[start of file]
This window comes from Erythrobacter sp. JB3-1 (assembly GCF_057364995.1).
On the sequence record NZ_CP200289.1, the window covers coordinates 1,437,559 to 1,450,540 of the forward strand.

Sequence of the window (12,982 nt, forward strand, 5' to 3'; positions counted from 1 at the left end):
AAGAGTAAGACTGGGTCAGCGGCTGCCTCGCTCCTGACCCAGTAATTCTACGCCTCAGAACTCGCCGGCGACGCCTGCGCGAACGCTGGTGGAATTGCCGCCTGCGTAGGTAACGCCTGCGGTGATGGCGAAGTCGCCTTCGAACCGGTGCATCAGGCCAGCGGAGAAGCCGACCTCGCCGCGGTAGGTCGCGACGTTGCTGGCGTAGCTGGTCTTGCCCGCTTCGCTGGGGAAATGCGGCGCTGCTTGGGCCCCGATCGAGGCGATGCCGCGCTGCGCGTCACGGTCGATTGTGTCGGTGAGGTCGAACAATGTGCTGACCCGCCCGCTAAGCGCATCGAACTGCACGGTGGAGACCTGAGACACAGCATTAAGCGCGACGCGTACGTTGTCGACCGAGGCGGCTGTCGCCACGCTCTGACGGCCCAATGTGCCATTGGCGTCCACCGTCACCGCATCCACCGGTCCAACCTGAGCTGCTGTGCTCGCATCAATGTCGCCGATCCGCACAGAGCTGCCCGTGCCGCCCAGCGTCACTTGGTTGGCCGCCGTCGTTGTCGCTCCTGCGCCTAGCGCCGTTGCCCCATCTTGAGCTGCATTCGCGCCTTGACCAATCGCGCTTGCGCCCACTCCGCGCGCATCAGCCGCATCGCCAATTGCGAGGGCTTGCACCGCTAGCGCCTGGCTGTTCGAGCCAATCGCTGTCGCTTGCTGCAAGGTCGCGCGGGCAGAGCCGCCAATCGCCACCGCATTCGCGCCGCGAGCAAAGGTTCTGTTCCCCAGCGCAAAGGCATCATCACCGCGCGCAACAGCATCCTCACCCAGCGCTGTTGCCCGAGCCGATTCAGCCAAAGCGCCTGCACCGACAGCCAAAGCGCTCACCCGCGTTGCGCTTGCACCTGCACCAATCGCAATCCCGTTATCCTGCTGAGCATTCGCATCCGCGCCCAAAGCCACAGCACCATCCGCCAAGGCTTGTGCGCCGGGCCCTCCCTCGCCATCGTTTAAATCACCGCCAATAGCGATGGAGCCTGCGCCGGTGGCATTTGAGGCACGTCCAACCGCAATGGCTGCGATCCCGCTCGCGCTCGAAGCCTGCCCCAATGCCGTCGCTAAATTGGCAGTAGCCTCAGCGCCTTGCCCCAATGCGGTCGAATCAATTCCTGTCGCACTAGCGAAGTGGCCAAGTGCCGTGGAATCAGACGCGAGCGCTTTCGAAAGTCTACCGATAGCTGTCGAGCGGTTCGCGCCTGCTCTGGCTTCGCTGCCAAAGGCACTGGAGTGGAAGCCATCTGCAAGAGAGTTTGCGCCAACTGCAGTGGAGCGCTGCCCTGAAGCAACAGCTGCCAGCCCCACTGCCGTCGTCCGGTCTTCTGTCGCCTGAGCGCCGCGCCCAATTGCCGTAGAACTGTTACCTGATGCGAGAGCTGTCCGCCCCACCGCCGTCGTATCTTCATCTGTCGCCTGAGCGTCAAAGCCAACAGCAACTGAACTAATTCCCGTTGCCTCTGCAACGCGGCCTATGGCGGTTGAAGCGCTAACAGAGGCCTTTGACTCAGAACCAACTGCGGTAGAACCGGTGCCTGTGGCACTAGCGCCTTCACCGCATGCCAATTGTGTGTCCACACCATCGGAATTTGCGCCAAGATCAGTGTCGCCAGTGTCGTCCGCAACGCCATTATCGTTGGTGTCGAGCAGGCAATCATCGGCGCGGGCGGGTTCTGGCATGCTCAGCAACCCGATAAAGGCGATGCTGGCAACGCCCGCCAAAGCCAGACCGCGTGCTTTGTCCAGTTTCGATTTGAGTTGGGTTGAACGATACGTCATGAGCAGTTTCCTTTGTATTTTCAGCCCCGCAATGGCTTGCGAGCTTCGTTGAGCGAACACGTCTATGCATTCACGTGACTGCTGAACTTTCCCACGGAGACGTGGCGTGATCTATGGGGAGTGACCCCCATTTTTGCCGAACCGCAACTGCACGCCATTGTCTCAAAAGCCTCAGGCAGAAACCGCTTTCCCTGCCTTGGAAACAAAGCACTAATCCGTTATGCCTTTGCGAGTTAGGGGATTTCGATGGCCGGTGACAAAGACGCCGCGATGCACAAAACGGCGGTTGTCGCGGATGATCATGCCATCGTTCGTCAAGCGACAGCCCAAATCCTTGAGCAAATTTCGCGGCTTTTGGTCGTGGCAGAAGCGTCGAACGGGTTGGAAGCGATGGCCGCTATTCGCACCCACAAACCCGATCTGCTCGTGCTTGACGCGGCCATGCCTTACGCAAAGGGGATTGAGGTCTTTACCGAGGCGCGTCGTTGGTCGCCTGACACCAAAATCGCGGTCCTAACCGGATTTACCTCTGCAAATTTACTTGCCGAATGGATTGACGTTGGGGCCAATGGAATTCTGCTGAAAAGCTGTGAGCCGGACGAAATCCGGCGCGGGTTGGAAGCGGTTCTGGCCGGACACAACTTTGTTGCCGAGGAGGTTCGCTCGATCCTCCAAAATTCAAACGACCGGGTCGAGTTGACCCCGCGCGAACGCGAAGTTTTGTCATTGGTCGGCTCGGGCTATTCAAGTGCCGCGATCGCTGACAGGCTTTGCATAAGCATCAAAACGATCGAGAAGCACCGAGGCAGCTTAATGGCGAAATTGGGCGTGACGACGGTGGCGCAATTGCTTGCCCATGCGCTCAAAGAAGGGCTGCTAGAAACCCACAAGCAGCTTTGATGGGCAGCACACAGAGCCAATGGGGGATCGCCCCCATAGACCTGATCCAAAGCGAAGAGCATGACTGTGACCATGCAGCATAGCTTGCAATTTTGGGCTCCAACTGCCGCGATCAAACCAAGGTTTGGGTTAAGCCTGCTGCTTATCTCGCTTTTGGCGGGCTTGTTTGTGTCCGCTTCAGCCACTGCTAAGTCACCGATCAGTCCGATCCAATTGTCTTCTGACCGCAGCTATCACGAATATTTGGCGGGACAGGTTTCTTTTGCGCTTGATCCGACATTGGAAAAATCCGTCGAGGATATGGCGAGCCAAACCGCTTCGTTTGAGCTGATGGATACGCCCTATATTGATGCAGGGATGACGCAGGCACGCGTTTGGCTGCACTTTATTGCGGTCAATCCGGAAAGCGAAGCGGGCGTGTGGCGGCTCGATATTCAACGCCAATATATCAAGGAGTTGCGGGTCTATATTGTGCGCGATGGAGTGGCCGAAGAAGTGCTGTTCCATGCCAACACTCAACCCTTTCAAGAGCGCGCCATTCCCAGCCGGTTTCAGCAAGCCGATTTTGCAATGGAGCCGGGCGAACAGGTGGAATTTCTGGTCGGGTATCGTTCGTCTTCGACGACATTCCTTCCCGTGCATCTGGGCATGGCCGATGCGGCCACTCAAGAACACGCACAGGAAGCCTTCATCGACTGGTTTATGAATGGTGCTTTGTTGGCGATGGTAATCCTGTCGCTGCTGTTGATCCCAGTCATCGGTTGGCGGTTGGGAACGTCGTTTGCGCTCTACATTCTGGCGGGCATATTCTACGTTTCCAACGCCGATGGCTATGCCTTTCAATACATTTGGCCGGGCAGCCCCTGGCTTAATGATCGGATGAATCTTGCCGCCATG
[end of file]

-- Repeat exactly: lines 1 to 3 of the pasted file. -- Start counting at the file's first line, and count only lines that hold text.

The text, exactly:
This window comes from Erythrobacter sp. JB3-1 (assembly GCF_057364995.1).
On the sequence record NZ_CP200289.1, the window covers coordinates 1,437,559 to 1,450,540 of the forward strand.

Sequence of the window (12,982 nt, forward strand, 5' to 3'; positions counted from 1 at the left end):